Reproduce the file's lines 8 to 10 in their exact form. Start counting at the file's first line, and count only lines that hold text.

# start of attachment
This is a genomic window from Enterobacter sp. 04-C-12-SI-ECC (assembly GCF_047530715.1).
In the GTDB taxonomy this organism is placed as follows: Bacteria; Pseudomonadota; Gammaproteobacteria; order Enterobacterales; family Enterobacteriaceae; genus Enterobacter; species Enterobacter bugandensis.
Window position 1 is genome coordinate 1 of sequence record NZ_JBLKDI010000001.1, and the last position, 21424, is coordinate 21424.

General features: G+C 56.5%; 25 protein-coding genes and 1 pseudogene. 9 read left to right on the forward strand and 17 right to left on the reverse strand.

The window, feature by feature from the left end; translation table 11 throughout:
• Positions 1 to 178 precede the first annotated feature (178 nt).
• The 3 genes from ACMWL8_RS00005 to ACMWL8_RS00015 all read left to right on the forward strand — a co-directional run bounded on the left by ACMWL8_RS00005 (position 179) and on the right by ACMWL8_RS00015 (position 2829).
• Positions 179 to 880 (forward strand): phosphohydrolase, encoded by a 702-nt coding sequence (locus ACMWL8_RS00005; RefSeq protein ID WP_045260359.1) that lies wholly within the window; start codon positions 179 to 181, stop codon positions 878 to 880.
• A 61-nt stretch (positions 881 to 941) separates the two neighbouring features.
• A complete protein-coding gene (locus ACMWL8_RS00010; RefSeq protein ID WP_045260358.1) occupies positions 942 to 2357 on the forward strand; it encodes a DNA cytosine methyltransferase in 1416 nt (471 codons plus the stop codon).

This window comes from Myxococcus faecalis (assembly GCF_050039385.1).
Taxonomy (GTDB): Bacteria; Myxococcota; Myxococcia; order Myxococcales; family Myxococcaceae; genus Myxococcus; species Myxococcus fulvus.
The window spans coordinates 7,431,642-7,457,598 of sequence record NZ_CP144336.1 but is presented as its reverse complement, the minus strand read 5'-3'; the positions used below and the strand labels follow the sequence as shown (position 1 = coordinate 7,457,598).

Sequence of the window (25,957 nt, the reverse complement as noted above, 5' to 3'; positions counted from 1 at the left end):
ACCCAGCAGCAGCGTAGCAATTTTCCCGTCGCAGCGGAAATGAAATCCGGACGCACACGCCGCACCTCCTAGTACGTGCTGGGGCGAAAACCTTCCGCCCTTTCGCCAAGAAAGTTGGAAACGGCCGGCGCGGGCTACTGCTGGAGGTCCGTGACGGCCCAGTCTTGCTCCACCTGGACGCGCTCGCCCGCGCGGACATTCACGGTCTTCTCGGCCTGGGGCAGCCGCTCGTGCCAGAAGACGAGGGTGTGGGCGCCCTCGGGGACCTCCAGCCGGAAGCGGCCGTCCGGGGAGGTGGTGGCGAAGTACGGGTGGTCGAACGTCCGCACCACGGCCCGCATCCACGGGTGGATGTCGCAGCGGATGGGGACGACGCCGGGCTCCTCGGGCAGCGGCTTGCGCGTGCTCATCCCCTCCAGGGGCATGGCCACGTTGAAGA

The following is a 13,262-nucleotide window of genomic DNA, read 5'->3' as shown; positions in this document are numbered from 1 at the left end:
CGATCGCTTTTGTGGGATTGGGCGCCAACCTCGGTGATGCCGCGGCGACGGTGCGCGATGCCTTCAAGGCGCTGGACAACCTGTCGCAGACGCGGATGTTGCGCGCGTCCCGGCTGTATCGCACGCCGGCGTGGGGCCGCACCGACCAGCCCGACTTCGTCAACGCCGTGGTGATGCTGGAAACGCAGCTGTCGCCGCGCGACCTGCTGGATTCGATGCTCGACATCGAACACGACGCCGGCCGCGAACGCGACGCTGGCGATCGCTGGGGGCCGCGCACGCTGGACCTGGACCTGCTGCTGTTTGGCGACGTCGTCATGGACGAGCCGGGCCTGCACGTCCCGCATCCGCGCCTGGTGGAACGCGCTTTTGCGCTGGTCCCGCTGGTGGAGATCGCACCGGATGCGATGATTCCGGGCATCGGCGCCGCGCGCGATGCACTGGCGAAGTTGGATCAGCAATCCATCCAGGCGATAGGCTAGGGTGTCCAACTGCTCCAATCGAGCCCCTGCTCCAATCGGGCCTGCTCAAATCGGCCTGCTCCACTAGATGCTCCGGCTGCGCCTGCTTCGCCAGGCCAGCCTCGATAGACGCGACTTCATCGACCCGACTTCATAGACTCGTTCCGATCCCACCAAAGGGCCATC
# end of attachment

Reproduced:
• Positions 179 to 880 (forward strand): phosphohydrolase, encoded by a 702-nt coding sequence (locus ACMWL8_RS00005; RefSeq protein ID WP_045260359.1) that lies wholly within the window; start codon positions 179 to 181, stop codon positions 878 to 880.
• A 61-nt stretch (positions 881 to 941) separates the two neighbouring features.
• A complete protein-coding gene (locus ACMWL8_RS00010; RefSeq protein ID WP_045260358.1) occupies positions 942 to 2357 on the forward strand; it encodes a DNA cytosine methyltransferase in 1416 nt (471 codons plus the stop codon).